Fluorescent Lights have a different set of pros and cons as compared with incandescent. They
are more efficient than incandescent but they are more complicated (with a greater number
of potential points of failure). Incandescent systems also tend to take up more space. A
vacuum tube made of glass containing mercury vapor will sustain an arc when a current of
electricity is passed through its interior. The arc has to be started with a pulse of very
high voltage. Once started, the current can be sustained by a lower (but still high)
voltage. The light that is emitted is mostly in the ultra-violet range. The inside surface
of the tube is coated with a powder of a phosphor which obsorbs the ultra-violet light and
re-emits light mostly in the visible spectrum. The drawbacks of fluorescent are many.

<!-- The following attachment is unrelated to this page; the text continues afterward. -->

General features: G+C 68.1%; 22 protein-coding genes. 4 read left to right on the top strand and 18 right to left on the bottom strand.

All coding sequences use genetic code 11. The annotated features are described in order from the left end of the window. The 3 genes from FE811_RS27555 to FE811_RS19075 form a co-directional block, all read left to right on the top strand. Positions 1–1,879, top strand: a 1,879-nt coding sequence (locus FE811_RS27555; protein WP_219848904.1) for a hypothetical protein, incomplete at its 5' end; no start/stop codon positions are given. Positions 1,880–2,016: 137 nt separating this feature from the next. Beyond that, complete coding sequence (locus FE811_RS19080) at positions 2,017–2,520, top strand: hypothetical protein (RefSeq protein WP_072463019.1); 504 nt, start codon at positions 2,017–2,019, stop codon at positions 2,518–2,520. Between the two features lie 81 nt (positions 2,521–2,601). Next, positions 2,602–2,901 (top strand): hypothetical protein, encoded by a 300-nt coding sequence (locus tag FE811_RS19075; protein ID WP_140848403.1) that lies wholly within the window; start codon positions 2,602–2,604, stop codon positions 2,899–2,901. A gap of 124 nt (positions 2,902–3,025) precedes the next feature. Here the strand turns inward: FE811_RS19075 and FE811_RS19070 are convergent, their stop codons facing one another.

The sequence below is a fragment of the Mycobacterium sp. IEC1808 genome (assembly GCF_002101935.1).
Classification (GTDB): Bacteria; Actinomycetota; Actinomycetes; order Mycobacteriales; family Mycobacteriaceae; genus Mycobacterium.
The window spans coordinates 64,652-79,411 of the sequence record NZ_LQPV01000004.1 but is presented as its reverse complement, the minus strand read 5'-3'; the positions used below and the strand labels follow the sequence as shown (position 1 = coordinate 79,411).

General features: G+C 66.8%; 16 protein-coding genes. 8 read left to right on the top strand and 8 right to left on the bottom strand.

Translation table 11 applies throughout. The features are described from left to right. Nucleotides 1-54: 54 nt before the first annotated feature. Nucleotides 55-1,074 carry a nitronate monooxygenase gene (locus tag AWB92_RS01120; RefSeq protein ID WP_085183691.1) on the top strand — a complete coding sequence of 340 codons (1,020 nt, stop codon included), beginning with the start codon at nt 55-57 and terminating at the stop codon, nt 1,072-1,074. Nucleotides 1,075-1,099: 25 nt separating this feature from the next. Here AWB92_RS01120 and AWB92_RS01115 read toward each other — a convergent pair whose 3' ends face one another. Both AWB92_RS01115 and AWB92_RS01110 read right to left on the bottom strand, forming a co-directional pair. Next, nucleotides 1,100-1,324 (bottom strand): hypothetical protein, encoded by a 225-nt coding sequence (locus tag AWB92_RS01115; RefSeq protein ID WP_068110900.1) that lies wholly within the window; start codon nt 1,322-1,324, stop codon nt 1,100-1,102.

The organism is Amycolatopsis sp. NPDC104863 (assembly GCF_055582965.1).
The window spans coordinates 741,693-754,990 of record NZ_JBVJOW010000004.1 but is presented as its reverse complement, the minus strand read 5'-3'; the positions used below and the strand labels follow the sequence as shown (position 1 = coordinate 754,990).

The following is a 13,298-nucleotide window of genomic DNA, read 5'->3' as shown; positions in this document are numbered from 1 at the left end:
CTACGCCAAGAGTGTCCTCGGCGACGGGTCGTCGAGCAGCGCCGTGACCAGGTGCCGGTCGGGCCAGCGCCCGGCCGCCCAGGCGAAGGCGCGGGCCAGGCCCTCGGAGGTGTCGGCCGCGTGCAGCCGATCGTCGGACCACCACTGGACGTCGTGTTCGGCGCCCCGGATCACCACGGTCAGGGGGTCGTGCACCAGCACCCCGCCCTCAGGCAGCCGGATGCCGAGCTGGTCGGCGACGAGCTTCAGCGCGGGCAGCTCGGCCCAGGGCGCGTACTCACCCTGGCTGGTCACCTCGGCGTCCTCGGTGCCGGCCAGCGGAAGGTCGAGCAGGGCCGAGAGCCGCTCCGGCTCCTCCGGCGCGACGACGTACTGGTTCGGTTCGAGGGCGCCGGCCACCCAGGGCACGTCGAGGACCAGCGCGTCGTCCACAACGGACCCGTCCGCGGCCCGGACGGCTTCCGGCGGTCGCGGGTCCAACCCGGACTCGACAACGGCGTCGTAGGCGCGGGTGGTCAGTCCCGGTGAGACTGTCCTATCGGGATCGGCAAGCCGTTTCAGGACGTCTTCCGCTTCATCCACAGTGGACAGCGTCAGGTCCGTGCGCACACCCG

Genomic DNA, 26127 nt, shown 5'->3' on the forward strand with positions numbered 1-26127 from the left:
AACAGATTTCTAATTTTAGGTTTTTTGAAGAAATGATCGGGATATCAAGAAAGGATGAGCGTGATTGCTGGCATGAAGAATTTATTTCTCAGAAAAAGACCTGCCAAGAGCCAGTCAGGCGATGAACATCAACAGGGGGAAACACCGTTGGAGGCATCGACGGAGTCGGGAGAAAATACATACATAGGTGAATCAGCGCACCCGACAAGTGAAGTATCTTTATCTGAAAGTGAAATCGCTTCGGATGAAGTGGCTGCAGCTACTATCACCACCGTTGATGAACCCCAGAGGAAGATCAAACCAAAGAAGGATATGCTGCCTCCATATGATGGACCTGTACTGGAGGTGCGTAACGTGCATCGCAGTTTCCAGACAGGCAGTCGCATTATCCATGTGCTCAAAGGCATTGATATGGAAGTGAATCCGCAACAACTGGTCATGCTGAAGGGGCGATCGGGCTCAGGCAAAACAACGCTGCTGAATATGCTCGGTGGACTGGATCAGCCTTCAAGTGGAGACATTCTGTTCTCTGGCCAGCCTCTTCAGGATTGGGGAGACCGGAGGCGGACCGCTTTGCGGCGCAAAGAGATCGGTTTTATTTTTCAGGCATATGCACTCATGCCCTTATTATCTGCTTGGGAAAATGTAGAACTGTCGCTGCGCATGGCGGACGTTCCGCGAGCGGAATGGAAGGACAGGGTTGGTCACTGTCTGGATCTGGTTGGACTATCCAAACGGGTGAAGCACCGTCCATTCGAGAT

Flourescent lighting is generally closer to daylight in its composition (as compared to
incandescent) but tends to be heavy in the middle of its range giving a green hue. Because
of the need to sustain the arc, this technology is generally not dimmable. Also, typical
fluorescent lights take a long time to acheive their full brightness (on the order of one or
more minutes). These lights are either on or off. Also, the current changes direction at the
rate of the power supply which is almost always driven by A/C current. Because of this, the
light given off has a flicker at the rate of the power supply. An attempt to provide color
control with this technology would be very problematic as these systems tend to be very bulky
even when only providing a static color regime. Finally, flourescent lights tend to be constucted
using toxic components. The toxic properties of mercury are well known but the use of berylium
in their construction makes this technology even more dangerous. This element can be more deadly
than mercury if inhaled. There is always a danger of the vacuum tube imploding and, when this
happens, much of the phosphor dust coating will be thrown into the air.
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